To Ladan, to be Christian meant to take the Word seriously and return to her native country to share the Gospel with her countrymen.  She knew she would face persecution, possibly prison and maybe even death.  But nevertheless, she felt the call of God to share the Good News with lost people.

“Even with all my fears and worry, I felt I had to return to Iran, and give this message to my people.”

To learn about Ladan and hear her testimony in her own words in a 9 minute video, I highly encourage you to go to http://overseas.org/ladan-courageously-endures-prison-for-sharing-the-bible/You’ll be moved by her story as she truly reflects the words of Jesus in Luke 21:12-16.

But before all this, they will lay hands on you and persecute you. They will deliver you to synagogues and prisons, and you will be brought before kings and governors, and all on account of my name. This will result in your being witnesses to them.  But make up your mind not to worry beforehand how you will defend yourselves. For I will give you words and wisdom that none of your adversaries will be able to resist or contradict. You will be betrayed even by parents, brothers, relatives and friends, and they will put some of you to death.

THE HISTORICAL CHURCH IN IRAN

Iran is on the news much these days concerning nuclear power, economic sanctions, aggressive behavior and a host of stories of terrorism. We hear little about the Christians there despite the fact that Christians have occupied the area for centuries. According to Acts 2:9 there were Persians, Parthians and Medes among the gathering at Pentecost and heard the Apostles in their own language.  Many old churches remain in Iran from the early days of Christianity. The Church of St. Mary in northwestern Iran for example, is considered by some historians to be the second oldest church in Christendom after the Church of Bethlehem in the West Bank.
Today, only about 2% of the population is non-Muslim, and Christians are among the least minority. But the good news is that Christianity is reported to be the fastest growing religion in Iran. In 1976, the Christian population numbered 168,593 people, mostly Armenians. Due to the Iran-Iraq war in the 1980s and the dissolution of the Soviet Union in the 1990s, almost half of the Armenians migrated to the newly independent Republic of Armenia and Christian numbers decreased. However, the opposite trend has occurred since 2000, and the number of Christians with Iranian citizenship increased to 109,415 in 2006.*

*Some fact and figures obtained from wikipedia.org

 
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Posted by on March 19, 2014 in World Christianity

 

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The Middle East: An Enigma of Persecution and Hope for the Christian Church

Reading this weekend from an article in Fox News Online (February 11, 2014 – FoxNews.com) Christian persecution in the Middle East continues. As Fox reported…

“In a rare appearance on Capitol Hill by a Vatican representative, Archbishop Francis Chullikatt testified before a House subcommittee on the ‘flagrant and widespread persecution’ of Christians in the Middle East. ‘No Christian is exempt, whether or not he or she is Arab,’ Chullikatt said.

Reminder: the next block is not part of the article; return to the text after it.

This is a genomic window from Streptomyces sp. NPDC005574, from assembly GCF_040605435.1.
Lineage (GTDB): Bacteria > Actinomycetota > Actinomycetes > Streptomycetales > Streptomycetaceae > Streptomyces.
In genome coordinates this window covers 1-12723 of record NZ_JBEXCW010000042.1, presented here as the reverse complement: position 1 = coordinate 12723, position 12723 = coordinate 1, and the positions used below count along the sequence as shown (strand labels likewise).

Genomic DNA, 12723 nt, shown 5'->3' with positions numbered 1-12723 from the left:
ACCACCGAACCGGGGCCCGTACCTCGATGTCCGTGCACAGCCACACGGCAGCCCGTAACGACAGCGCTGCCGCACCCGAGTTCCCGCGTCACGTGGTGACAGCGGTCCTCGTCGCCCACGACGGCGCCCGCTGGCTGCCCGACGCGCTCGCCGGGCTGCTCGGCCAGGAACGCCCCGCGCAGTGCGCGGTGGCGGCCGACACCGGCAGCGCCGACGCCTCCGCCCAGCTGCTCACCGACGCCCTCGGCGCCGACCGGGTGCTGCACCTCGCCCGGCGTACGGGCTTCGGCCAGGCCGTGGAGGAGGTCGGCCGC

Chullikatt was among seven speakers discussing the escalation of threats to Christians. Specifically, testimony focused on underreported assaults, the plight of impacted Christian communities and the need to protect religious freedoms and civil rights.
‘Arab Christians, a small but significant community, find themselves the target of constant harassment for no reason other than their religious faith,’ Chullikatt said.”

Such persecution is not a surprise or unexpected. Considering that as Christian we are told to expect persecution, hearing about it in a country that tends to hate Christians brings no wonder that they are facing oppression, torture and even death every day for their testimony of Christ.
The Fox report goes on to say,

“In Syria alone, there have been reports of kidnappings, Christian communities intentionally displaced by militants, as well as shootings and beheadings of Christians who refused to convert to Islam, according to various news reports from the region.
One of the most graphic illustrations of ongoing brutality confronting Arab Christians is the practice of bombings of Christian houses, churches and other places of worship on Christmas Eve, Chullikatt said.”

In my blog from August 19, 2013, “Troubles in Egypt“, I related a story about the challenges the Christian church in Egypt was facing. While that under-reported persecution still goes on, the church is seeing some hope in their situation as the country is undergoing a change of leadership that I pray will be for the betterment of the church. Despite the horrific stories we do hear and read of the Middle East, my friends at SAT-7* shared dual stories of tragedy and hope in their newsletter of January, 2014. Their title line was, “Iraq is not lost. Miracles are happening.”
The first part of the story highlighted a story from Baghdad about Pastor Michael (name changed) who is a leading minister in one of hundreds of churches in Baghdad. On a Sunday morning Pastor Michael was driving the church bus through the streets of Baghdad to drop off the church members who needed transportation to and from services. He had just dropped the last of his passengers when a terrorist drove along the side of the bus and detonated a bomb that killed the terrorist, destroyed his car…and the bus.